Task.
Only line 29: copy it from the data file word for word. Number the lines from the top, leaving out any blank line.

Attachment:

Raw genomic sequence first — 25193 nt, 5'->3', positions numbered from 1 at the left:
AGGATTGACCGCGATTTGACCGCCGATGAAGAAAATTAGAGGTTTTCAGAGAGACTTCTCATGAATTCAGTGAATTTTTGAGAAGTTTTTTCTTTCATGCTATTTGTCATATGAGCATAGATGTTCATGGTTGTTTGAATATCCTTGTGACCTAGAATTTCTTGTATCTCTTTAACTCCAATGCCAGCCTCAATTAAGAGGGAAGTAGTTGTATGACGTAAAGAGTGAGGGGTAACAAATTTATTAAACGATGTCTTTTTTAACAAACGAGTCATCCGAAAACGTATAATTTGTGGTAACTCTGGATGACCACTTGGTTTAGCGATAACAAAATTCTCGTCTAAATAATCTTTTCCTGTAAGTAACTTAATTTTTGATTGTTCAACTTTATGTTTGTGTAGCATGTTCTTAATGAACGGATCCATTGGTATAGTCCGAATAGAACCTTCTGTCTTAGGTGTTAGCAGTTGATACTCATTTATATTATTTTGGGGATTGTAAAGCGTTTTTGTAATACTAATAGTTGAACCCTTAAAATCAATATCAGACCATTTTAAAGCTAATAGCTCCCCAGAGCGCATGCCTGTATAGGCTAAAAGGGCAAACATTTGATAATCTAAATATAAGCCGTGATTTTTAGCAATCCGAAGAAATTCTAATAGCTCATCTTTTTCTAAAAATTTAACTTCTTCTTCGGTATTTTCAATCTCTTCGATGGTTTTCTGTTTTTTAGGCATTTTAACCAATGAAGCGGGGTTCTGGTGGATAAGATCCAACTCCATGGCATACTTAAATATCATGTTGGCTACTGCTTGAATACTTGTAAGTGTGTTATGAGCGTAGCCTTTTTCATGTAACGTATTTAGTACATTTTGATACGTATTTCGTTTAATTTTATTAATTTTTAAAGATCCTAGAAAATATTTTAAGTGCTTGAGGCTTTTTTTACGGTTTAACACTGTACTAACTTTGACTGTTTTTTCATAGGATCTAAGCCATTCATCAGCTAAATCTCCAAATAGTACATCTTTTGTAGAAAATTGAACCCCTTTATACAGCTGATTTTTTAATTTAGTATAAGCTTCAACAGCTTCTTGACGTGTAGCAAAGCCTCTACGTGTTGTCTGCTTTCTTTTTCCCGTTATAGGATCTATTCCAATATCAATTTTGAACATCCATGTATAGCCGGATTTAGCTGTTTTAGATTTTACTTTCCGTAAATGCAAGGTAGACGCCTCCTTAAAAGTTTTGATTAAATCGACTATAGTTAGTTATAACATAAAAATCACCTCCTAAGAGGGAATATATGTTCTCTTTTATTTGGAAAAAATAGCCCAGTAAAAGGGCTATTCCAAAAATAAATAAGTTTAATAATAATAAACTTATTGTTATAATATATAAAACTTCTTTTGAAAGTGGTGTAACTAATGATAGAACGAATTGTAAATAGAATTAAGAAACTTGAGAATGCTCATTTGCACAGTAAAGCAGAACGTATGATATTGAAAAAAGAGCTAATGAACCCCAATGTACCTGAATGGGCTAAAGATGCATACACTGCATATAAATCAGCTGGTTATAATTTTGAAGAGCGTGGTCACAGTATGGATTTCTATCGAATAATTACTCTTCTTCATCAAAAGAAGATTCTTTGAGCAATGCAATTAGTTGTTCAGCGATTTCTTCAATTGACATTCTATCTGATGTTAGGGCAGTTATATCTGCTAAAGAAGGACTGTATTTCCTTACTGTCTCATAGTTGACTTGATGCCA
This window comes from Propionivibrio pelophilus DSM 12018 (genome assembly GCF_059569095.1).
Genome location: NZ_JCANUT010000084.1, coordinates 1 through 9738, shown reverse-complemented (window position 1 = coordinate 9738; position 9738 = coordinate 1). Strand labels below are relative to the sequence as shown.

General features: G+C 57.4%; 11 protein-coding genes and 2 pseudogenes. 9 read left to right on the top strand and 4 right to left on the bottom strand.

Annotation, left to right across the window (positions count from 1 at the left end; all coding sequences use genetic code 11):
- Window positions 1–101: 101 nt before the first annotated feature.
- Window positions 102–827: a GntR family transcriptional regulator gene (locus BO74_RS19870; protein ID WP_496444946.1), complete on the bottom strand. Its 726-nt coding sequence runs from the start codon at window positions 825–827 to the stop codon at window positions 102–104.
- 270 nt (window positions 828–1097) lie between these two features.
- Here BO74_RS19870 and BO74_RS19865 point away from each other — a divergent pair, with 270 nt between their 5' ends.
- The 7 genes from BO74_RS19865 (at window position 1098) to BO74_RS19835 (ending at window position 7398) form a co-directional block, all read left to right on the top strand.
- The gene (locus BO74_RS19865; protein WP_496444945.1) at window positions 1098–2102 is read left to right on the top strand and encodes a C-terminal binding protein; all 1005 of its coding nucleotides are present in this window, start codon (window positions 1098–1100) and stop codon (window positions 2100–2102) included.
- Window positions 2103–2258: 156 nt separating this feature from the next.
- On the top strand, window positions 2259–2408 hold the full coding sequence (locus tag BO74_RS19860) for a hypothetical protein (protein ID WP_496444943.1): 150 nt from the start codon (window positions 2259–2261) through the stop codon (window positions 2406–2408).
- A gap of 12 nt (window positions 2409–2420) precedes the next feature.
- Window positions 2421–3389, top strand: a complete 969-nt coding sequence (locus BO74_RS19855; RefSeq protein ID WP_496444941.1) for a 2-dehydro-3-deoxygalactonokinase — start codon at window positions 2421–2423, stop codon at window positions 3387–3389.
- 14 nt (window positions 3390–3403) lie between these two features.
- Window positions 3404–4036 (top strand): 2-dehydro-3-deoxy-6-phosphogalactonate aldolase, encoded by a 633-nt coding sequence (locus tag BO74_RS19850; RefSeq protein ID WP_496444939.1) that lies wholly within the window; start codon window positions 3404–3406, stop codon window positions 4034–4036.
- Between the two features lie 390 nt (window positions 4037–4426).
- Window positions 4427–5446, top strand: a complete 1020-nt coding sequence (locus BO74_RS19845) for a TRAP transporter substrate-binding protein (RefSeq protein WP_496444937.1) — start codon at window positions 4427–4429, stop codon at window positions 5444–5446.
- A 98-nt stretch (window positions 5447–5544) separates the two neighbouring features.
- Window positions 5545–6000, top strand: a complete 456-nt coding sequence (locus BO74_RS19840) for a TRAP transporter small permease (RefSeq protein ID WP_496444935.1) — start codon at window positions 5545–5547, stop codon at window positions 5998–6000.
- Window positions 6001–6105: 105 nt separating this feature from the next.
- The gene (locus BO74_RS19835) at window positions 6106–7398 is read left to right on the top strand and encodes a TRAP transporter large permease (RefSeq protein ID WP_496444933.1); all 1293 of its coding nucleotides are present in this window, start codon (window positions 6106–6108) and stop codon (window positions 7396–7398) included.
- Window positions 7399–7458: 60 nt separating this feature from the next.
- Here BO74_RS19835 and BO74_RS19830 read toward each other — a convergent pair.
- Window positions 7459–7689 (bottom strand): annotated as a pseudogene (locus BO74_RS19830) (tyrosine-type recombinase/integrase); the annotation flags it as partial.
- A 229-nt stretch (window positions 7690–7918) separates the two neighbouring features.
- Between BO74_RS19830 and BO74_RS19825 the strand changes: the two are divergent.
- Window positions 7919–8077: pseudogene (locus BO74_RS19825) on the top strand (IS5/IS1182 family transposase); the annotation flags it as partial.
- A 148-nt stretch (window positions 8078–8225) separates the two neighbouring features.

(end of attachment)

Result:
- Between BO74_RS19830 and BO74_RS19825 the strand changes: the two are divergent.